I’m in Lima for the UN climate talks which run 1-12 December. I’ll be regularly tweeting and blogging. If you find this blog interesting please feel to share it
DAYS 4-5 (Thursday 4 and Friday 5 December 2014)
This morning we woke to the news that Super Typhoon Hagupit is bearing down the people of the Philippines.
You may remember that in November last year, just before the climate talks in Warsaw, the Super Typhoon Haiyan devastated the same region, leaving over 7,000 dead or missing. Sadly, many of those being evacuated now have been living in tents since that time.
Traditionally the typhoon season ended in October, but the past years have seen major typhoons in November and December. In fact, this will be the third consecutive year when a massive Typhoon hits the Philippines during the UN Climate talks.
The havoc that extreme weather events like this wreak upon developing nations such as the Philippines, underline exactly why we need to see not just global action to curb climate changing emissions, but action to help nations adapt and become more climate resilient.
My thoughts and those of my fellow WWF colleagues are with all the people of the Philippines right now.
Yesterday, back in Lima, our thoughts were with another group of people – those who have been murdered or disappeared as a result of their efforts to stand-up for their communities and the environment.
Inside the venue for the talks, civil society stood in solidarity with the leaders of the Ashéninka people, including the widows of murdered activists from Saweto, who were killed while defending their communities against illegal loggers.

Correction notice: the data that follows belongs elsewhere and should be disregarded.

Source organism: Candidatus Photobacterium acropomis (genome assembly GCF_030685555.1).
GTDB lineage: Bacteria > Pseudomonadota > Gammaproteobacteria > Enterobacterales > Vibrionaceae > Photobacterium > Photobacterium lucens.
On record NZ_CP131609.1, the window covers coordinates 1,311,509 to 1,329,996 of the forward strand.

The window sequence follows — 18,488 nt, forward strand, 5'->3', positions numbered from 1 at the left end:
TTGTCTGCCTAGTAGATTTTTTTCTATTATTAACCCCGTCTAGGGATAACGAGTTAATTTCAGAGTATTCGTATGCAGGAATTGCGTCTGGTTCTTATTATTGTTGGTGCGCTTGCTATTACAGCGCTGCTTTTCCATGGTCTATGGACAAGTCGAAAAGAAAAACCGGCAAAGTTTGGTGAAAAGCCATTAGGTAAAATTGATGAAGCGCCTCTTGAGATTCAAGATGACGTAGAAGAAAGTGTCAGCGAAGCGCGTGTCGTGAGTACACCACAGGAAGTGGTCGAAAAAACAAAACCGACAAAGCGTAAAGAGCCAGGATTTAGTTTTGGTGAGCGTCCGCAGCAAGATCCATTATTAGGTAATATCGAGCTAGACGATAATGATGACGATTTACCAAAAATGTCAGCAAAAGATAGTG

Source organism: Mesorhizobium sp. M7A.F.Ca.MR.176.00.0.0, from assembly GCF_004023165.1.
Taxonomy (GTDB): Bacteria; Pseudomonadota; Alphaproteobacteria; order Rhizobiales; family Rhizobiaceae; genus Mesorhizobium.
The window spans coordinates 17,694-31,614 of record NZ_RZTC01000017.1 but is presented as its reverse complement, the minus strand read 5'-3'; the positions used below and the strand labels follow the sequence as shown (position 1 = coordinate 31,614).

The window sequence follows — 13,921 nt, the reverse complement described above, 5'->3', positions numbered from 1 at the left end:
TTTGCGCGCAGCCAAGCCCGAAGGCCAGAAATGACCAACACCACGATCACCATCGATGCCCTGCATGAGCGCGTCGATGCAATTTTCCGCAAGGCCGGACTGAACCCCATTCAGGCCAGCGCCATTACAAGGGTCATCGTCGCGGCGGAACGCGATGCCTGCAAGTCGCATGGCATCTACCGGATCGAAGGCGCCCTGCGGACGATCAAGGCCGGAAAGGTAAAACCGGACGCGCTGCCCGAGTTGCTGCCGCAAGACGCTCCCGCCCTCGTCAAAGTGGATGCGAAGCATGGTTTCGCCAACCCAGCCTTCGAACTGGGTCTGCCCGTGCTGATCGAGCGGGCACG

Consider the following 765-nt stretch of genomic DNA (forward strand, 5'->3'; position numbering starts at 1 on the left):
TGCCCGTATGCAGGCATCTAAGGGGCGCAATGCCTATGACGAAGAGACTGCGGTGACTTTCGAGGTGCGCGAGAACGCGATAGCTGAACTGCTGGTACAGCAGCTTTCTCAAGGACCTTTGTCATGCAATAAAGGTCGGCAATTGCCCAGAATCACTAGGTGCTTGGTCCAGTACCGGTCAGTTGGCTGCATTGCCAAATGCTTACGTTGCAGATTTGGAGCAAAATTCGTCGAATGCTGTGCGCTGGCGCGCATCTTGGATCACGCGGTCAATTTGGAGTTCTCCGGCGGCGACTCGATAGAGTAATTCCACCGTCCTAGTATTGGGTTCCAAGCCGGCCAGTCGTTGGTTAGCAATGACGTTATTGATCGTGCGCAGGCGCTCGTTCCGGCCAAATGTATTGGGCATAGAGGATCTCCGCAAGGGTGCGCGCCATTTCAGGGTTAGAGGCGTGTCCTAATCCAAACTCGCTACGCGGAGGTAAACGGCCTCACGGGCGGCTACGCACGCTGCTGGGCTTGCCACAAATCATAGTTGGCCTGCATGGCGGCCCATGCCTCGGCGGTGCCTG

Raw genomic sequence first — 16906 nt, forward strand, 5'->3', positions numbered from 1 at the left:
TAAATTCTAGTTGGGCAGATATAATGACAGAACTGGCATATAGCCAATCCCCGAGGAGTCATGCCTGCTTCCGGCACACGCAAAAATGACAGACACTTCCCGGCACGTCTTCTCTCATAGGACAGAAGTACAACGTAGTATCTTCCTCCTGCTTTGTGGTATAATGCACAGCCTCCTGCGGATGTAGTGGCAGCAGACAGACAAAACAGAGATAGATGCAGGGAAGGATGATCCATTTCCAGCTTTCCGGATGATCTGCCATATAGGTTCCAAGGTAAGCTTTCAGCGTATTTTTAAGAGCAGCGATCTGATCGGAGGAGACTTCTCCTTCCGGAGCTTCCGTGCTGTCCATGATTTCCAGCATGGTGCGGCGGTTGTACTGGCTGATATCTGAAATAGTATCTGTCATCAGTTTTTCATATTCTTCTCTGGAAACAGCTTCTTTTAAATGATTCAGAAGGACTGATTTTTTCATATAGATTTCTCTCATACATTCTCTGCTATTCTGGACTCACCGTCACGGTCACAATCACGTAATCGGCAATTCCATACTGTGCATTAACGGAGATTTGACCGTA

Those present called on the Peruvian government to pursue justice in the case, and to take steps to protect environmental defenders and address land rights for indigenous communities, the issue at the very heart of this particular conflict.
Later in the day, WWF held a press conference to highlight the yawning gap between what the climate science is telling us and what has been pledged so far by countries in the way of finance, as well as action on adaptation and mitigation.
“Low ambition on climate action will impact on the most vulnerable and least responsible” warned WWF’s senior global adaptation policy advisor Sandeep Chamling Rai. “This is not a gap, it’s an abyss. We can avoid falling into it, but we’re running out of time.”
As for the talks themselves, well the negotiations are finally moving at last. Negotiators and Chairs have come up with a process proposal to move things forward, and they are now finally getting down to work.
In fact, negotiations on some issues went late into Friday night, with some progress made on what needs to happen for a 2015 global climate agreement, draft proposals for countries’ national contributions, and on increasing action between now and 2020, when the new deal is supposed to come into effect.
I’m starting to get a funny feeling we are going to have many more late nights in the days to come.